This is a rare occasion. I can say that on the whole, I am pleased with this edition’s images. And did you notice that I didn’t feel the need to add the usual semi-apologetic disclaimer?
Being a photographer in the way that I am is perhaps parallel to being a general practitioner. Unlike the specialist portrait makers, I rarely use artificial light. Though I dabble in the mystic arts of architectural images, I don’t have the experience or the right tools for the highest levels of achievement. I am much too introverted to engage in portrait or street photography, so my natural habitat includes elements of landscape, nature and still life, with a strong preference for water. Of the fourteen images in this edition nine include the sea. So let’s have a look.
I suppose it is natural to return to the places where I have had good results before. Hokio Beach is situated at the estuary of the Hokio stream that runs to the Tasman Sea a little to the South of Levin. On weekday mornings, if the conditions are right, it is a place of serenity and sea birds. It is always a delight to encounter the black-fronted dotterel. Somehow it is almost invisible against the dark West-coast sand. I find it necessary to sit down among the driftwood and wait. Eventually a tiny patch of grey fluff will scuttle across the beach in a away that catches the eye. Once the target is acquired, it resolves itself into this beautiful tiny bird. It is very cautious and tends to stay on the far side of the stream away from the occasional passing vehicle. They delight me.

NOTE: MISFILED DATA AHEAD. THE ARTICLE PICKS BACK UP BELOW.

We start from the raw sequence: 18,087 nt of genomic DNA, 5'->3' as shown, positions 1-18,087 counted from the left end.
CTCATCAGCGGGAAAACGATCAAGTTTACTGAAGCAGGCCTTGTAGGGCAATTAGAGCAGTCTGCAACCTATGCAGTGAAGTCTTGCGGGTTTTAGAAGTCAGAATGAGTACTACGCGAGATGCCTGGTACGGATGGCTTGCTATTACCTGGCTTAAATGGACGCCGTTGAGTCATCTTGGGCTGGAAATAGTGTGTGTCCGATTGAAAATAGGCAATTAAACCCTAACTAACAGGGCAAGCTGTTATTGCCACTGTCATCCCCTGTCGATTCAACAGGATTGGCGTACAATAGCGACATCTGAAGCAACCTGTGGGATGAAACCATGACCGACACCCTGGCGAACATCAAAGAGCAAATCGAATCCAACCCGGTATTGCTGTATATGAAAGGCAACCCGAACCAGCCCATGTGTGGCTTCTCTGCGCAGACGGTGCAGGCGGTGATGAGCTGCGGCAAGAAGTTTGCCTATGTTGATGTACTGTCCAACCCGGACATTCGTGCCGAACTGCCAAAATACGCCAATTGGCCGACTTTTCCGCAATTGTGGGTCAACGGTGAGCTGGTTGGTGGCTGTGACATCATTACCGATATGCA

Conditions such as this are all too rare. When the trees outside my window are still, I look out the other side and look for reflections on the river and harbour. I love to get my camera close to water level and find a suitable target across the water. In this case, the ferry Kaitaki on the 9am service to Picton is about to pass between Ward Island and Point Dorset on her way to the harbour entrance and a turn to the West.
Truth to tell, nothing man-made in New Zealand is really ancient. The original Petone wharf was erected in 1883 and I guess some of the inshore piles may date from then. Some recent earthquakes caused five of the piles to slump and the wharf was deemed unsafe. This much loved structure is currently closed to the public while repairs are effected, I was walking on the beach and looking at the reflections and saw this. Many of the piles are riddled with marine worms, so it’s a little scary to know that there are three or four trucks and a substantial crane on the deck overhead.
Nicholson Road, Khandallah, is a narrow winding road that twists its way along the East-facing hills above the harbour. It provides few places to stop safely but offers some splendid views down into Oriental Bay and the port area. When I made this picture the harbour was still and the Singaporean registered Kota Lembah was exchanging containers and the Panama registered Pan Gloris was loading logs. Note the thousands of logs waiting on the wharf, mostly bound for China.